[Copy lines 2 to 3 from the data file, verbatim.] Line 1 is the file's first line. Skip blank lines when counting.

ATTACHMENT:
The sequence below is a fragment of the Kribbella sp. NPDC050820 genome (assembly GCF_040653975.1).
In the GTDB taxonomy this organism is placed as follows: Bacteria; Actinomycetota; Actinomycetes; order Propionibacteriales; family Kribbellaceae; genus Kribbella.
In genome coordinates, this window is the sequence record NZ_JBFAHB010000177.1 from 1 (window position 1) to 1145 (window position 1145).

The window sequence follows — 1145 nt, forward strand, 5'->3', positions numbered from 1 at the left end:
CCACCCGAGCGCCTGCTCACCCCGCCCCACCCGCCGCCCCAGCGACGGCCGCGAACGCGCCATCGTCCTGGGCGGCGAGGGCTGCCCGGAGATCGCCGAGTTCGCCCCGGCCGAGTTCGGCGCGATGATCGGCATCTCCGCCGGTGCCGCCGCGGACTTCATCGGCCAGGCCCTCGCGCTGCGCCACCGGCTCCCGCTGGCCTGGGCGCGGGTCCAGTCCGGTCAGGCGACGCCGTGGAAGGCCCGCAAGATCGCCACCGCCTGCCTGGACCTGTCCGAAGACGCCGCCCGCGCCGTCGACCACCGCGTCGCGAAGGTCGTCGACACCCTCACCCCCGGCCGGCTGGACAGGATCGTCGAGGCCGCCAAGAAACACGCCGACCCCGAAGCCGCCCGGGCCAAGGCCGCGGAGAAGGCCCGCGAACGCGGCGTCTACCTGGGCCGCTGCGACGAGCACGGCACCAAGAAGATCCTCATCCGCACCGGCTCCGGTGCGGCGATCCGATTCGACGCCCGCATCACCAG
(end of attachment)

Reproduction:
In the GTDB taxonomy this organism is placed as follows: Bacteria; Actinomycetota; Actinomycetes; order Propionibacteriales; family Kribbellaceae; genus Kribbella.
In genome coordinates, this window is the sequence record NZ_JBFAHB010000177.1 from 1 (window position 1) to 1145 (window position 1145).